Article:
On October 31, 2017, the Attorneys General of forty-five states and the District of Columbia (the “State AGs”) moved to amend a December 2016 complaint alleging a broad price-fixing scheme among key players in the generic drug industry. The motion to amend, filed in United States District Court for the Eastern District of Pennsylvania, seeks to add numerous generic drug companies to the list of defendants named in an earlier complaint. The motion further seeks the court’s permission to add a number of medications to the list of drugs for which prices were allegedly fixed.
The original complaint, filed in December 2016, accused six generic drug makers – Mylan Pharmaceuticals, Inc., Heritage Pharmaceuticals, Teva Pharmaceuticals USA Inc., Aurobindo Pharma USA Inc., Citron Pharma LLC, and Mayne Pharma USA Inc. – of conspiring to fix prices for two generic drugs (doxycycline hyclate delayed release, an antibiotic, and glyburide, an oral diabetes medication), causing dramatic spikes in the cost of the drugs. With their October 31 filing, the State AGs seek to add twelve companies to the list of defendants, and thirteen medications to the list of drugs implicated in the alleged scheme.
Importantly, the expanded complaint also names two senior executives who are alleged to have engaged in the price-fixing scheme. The State AGs claim that these two individuals – the president and executive director of Mylan NV and the CEO and managing director of Emcure Pharmaceuticals in India – spoke directly and agreed with one another on their companies’ respective market shares for doxycycline hyclate.
The State AGs’ filing notes that the case stems from a July 2014 non-public investigation conducted by the State of Connecticut into allegedly suspicious generic drug price increases, and that more states joined the case as outrage grew over large increases in generic drug prices. Indeed, the case brought by the State AGs follows years of Congressional inquiries and grand jury investigations led by the United States Department of Justice, Antitrust Division. These federal investigations remain ongoing, and have already led to the January 2017 guilty pleas of two former Heritage Pharmaceuticals (an Emcure subsidiary) executives to federal charges of conspiring to fix prices by dividing up the market for doxycycline and glyburide, a diabetes drug.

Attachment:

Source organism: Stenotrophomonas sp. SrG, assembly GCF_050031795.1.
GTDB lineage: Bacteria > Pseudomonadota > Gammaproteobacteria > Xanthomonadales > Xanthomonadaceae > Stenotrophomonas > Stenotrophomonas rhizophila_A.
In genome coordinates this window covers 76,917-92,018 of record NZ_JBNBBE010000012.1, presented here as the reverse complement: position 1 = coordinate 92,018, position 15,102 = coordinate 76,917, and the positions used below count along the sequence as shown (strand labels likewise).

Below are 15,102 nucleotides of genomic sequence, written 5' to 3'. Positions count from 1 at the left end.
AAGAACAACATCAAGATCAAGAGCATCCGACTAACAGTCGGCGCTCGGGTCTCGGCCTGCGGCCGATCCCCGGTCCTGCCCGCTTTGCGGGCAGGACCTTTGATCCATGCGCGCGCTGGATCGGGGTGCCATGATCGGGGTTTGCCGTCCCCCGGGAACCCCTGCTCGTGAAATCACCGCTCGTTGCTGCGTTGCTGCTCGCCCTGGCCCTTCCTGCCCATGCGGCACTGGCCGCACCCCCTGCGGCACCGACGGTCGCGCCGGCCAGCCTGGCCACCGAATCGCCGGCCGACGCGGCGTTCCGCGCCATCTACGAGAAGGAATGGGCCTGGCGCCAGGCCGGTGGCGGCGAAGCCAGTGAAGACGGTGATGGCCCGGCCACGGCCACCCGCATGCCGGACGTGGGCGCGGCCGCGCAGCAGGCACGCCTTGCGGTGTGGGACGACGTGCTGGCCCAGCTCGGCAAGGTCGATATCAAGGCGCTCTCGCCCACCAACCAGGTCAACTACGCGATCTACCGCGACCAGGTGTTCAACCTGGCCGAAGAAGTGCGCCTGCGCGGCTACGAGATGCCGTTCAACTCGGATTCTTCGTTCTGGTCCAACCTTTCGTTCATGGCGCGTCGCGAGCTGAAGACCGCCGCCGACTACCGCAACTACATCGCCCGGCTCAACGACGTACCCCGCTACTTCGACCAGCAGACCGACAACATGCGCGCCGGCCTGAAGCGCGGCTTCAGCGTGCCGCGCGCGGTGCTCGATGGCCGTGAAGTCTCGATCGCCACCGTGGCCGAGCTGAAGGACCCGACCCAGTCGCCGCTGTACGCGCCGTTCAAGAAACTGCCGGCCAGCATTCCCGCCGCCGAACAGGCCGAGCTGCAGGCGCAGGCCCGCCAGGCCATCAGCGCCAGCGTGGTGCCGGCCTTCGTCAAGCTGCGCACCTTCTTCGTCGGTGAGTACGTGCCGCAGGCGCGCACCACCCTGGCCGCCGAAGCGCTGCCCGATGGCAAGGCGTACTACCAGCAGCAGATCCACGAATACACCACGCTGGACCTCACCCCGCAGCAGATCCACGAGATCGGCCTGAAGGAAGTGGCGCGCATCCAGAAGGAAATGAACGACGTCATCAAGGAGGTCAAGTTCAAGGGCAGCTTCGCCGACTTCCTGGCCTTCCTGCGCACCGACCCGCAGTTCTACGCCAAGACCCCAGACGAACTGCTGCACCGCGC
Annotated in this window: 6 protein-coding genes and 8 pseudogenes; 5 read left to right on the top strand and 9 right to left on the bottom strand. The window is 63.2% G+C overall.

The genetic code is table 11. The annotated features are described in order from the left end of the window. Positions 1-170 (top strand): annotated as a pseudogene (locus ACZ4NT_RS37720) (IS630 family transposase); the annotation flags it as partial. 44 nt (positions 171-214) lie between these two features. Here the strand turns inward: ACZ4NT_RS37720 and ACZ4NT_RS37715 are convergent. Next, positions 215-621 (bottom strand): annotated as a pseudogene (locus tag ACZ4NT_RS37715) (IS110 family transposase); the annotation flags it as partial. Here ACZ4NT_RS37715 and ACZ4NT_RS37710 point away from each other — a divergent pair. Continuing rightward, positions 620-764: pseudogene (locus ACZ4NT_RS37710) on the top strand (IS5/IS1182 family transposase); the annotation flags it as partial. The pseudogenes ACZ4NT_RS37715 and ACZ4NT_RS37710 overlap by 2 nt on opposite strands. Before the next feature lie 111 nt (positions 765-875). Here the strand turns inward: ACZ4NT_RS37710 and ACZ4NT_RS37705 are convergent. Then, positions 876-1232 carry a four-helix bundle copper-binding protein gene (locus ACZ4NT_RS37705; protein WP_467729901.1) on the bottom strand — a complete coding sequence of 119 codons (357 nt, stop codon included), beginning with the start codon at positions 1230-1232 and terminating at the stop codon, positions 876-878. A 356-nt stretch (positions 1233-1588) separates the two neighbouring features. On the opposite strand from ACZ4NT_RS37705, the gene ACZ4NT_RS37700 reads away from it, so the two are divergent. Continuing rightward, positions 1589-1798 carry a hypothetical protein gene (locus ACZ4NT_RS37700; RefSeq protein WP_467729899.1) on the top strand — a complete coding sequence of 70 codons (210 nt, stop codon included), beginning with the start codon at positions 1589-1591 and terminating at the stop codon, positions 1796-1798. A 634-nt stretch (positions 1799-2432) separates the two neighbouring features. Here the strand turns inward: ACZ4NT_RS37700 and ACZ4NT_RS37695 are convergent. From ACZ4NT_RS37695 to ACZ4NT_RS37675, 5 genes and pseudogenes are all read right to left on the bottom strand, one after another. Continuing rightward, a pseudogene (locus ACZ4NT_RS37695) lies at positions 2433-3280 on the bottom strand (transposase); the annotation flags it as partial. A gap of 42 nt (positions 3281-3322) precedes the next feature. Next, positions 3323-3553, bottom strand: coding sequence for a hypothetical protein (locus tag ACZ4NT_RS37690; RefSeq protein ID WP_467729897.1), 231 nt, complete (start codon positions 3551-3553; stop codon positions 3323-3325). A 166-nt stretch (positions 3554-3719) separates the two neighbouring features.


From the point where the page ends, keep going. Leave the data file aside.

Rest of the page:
Price fixing is a per se offense and can lead to jail time for an individual officer and a significant fine for a company. Under the Sherman Act, 15 U.S.C. Sec. 1, jail sentences are generally around 12 months, but they could be higher depending on various factors. Both federal and state enforcement agencies are very aggressive when it comes to prosecuting price fixing. This has occurred in both Democratic and Republican Administrations. Companies should be very sensitive to these issues, particularly if you believe there may be some rogue employees involved.
If you believe you have an issue in this area, please call Jeffrey Jacobovitz to discuss it. Mr. Jacobovitz is a former Federal Trade Commission attorney and has significant experience in defending companies and individuals in criminal antitrust matters. He is the former Vice-Chair of the Criminal and Cartel Committee of the A.B.A.’s Antitrust Section.